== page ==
We’ve probably all said it, after witnessing things like those described above. “If there was any justice in this world,” somebody would be getting what we think they deserve. Of course, we don’t stop to think that “If there was any justice…” is just the flip side of saying, “There but for the grace of God go I.”
And so, we’ve finally come to the end of the Casey Anthony trial…
On the one hand, this doesn’t feel like justice.
A judge has sentenced Casey Anthony to four years in prison for lying to investigators but says she can go free in late July or early August because she has already served nearly three years in jail and has had good behavior.
The judge sentenced Anthony on Thursday, two days after she was acquitted of first-degree murder in the death of her 2-year-old daughter Caylee.
On the other hand it is justice.
The immediate response is to criticize our justice system as being faulty and in need of reform, but if anything, it shows that our justice system really is grounded in the concept of “innocent until proven guilty.”
All the pundits in the world can say and think and believe that DSK and Casey Anthony are guilty as sin, but in our courts you still have to prove it. In Casey’s case, the jurors told the prosecutors that they did not prove it, and who are we to say they’re wrong? No one was able to say how Caylee died, and there was no direct proof that Casey killed her.
The prosecutors had a theory that Casey suffocated her 2-year-old daughter to death with duct tape, but there was zero proof of that. (And as much as people compare this to the O. J. case, there was a lot more evidence against O. J. than there was against Casey.)
We may hate the outcome of the Anthony case and feel the same way about the likely collapse of the DSK case, but think about it: do we really pay more than just lip service to the bedrock concept of our justice system that everyone is presumed innocent unless proven guilty?
Like I said just before the verdict, there just wasn’t any concrete evidence of how Caylee Anthony died, let alone that she died by her mother’s hand. And with the prosecutin pursuing the death penalty, I guess the circumstantial case wasn’t enough for the jury to send Casey Anthony to the death chamber.
Being opposed to the death penalty myself, I wouldn’t have been on the jury. I’d have been asked, and would have answered honestly whether I could vote for the death penalty in the event of a guilty verdict, and the prosecution would have sent me home. But if I were on the jury, I couldn’t have voted to convict on first degree murder. Not based on the evidence presented at trial.
In other words, I’d have voted with my head and not my heart. If, as the prosecution asked the jury to do, you pull back and look at the “big picture,” at the very least it seems very likley that Casey Anthony probably killed her daughter or was responsible for it through neglect. But in our justice system, we don’t convict people based on what we believe in our hearts they very likely did or probably did. The magnitude of the decision to take away someone’s freedom — and in some cases, someone’s life — requires proof beyond a reasonable doubt.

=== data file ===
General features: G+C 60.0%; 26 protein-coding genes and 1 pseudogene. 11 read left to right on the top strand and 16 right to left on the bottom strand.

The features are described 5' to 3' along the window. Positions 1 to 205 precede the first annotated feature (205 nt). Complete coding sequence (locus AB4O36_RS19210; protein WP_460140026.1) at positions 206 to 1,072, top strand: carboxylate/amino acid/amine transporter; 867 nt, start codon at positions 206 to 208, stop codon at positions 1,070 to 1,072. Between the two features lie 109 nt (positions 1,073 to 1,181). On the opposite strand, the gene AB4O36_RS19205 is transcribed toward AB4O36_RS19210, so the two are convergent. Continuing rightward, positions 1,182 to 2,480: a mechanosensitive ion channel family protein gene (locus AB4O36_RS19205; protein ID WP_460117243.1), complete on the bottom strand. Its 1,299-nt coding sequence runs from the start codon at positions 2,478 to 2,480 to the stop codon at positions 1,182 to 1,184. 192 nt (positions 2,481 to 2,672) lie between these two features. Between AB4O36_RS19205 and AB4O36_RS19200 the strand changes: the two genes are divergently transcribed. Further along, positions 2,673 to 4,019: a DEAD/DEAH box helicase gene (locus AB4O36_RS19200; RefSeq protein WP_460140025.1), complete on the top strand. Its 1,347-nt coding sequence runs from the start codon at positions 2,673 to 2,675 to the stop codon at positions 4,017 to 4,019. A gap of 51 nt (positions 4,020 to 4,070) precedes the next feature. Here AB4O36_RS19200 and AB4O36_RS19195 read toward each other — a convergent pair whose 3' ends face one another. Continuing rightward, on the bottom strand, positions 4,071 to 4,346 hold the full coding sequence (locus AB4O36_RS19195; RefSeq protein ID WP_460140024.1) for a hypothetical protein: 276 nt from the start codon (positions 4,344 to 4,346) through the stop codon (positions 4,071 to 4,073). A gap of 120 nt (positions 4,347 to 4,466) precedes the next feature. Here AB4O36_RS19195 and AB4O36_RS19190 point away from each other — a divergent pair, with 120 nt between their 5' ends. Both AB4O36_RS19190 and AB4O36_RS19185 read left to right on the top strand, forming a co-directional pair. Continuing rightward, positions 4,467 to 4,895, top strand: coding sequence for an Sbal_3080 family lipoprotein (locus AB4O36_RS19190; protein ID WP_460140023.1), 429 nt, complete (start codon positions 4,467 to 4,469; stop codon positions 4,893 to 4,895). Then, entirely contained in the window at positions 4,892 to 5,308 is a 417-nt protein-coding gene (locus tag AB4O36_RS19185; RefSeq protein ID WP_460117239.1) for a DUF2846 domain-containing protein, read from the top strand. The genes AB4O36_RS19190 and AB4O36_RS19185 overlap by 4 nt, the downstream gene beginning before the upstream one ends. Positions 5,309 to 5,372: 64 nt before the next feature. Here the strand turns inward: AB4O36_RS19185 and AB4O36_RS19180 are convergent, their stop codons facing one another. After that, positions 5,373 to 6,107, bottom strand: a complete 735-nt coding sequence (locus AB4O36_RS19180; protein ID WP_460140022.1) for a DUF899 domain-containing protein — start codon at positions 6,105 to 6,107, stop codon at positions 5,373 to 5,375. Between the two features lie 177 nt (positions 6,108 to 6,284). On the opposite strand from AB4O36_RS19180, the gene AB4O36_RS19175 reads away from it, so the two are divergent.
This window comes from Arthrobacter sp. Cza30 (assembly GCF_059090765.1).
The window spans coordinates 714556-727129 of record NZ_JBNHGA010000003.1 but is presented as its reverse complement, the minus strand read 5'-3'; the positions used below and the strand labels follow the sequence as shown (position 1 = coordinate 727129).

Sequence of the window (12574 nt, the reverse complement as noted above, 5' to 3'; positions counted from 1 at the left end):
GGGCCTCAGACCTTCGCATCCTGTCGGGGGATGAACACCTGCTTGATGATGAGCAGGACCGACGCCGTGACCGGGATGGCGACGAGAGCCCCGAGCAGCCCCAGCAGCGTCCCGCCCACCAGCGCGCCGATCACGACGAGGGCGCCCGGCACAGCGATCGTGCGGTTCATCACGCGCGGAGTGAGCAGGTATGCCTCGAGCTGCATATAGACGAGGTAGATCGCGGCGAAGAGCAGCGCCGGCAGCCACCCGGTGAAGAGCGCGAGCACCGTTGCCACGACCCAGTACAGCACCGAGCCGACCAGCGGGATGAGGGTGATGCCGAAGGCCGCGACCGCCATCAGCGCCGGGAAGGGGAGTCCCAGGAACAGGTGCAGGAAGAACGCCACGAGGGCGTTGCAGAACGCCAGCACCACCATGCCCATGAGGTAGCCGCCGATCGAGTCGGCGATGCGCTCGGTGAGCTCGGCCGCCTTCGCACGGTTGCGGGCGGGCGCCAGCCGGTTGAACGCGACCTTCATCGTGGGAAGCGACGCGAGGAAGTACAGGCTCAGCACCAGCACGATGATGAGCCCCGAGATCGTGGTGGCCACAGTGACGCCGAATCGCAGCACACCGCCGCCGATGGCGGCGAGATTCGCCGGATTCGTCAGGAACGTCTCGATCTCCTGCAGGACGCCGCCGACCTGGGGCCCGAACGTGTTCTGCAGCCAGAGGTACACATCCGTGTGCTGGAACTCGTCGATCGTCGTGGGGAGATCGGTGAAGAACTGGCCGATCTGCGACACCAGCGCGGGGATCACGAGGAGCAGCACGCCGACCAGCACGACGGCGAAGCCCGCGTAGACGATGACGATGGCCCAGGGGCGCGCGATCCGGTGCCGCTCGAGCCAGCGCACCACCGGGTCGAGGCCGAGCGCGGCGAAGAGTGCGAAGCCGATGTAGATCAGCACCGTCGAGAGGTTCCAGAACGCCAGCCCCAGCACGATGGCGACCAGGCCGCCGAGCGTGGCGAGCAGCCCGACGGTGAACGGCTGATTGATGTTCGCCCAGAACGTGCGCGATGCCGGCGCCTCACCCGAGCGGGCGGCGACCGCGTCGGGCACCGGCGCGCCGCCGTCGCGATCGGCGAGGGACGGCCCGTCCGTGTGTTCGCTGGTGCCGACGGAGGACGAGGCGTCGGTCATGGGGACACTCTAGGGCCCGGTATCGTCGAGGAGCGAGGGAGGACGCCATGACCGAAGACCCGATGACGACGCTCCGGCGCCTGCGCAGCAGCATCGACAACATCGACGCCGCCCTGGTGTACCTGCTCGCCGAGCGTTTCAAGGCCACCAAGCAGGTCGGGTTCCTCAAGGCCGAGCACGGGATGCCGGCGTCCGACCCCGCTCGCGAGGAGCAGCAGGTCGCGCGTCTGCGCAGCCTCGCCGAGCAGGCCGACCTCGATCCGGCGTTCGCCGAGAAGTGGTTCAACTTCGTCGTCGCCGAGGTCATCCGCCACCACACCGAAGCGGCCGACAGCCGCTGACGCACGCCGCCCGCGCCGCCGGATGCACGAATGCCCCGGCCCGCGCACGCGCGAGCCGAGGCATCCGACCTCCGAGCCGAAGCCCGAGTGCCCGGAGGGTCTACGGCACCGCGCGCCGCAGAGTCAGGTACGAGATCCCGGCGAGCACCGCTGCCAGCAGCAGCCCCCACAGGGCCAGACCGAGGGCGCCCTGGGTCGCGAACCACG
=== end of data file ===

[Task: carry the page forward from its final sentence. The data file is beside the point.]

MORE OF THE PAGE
And the evidence presented at trial was limited by six months that passed between the child’s disappearance and the discovery of her remains. In that sense, if she did indeed murder her daughter, perhaps Casey Anthony was saved by a combination of lies and luck. She lied long to stymie the investiation; and got lucky when time, the elements, etc., erased evidence of how Caylee Anthony died, and perhaps also who killed her.
If you ask me, Athony probably did kill her daughter, or directly contributed to her daughter’s death. So, she also got lucky in the sense that the same limitations of forensic evidence that resulted in her freedom can send innocent people to prison.
Earlier today, an Orlando, Fla., jury found Casey Anthony not guilty of killing her 2-year-old daughter, Caylee, bringing to a stunning end a trial that had fixated the nation for weeks.
The case turned on similar questions of forensic expertise and evidence as those featured in The Child Cases, a joint reporting effort by ProPublica, PBS “Frontline” and NPR.
In stories published last week, we found that child deaths pose special technical challenges for forensic pathologists; in cases involving children, prosecutors and police often rely heavily on autopsy findings.
Our reporting showed that these cases have been repeatedly mishandled by medical examiners and coroners, sometimes resulting in innocent people being wrongly accused. In the Anthony case, it’s unknown if flawed forensic evidence led to a false accusation or made it impossible to convict a guilty person of a horrible crime.
You can watch the entire Frontline episode of “The Child Cases” online. It’s a reminder that there are plenty of cases similar to Casey Athony’s that don’t get nearly the same amount of media attention. That probably says some very depressing things about race, class and gender in America. But it’s also a reminder that cases with the evidence-related problems as the case against Casey Anthony end very differently than the Antony case, probably because the rest of the world isn’t watching.
Does it bother me, trouble me that someone I strongly believe probably committed a crime will walk away scott free? You bet. But if I ever found myself wrongly accused and sitting at the defendant’s table, with a similar paucity of evidence against me (assuming, of course, that I’m innocent of the crime in question), I’d hope the jury would remember that we don’t convict people — and send them to prison or death row — based on what we strongly believe they probably did.
That would feel like justice. And if the evidence wasn’t there it would be justice. It’s just that sometimes justice doesn’t feel like justice. I think the Anthony case is one of those times.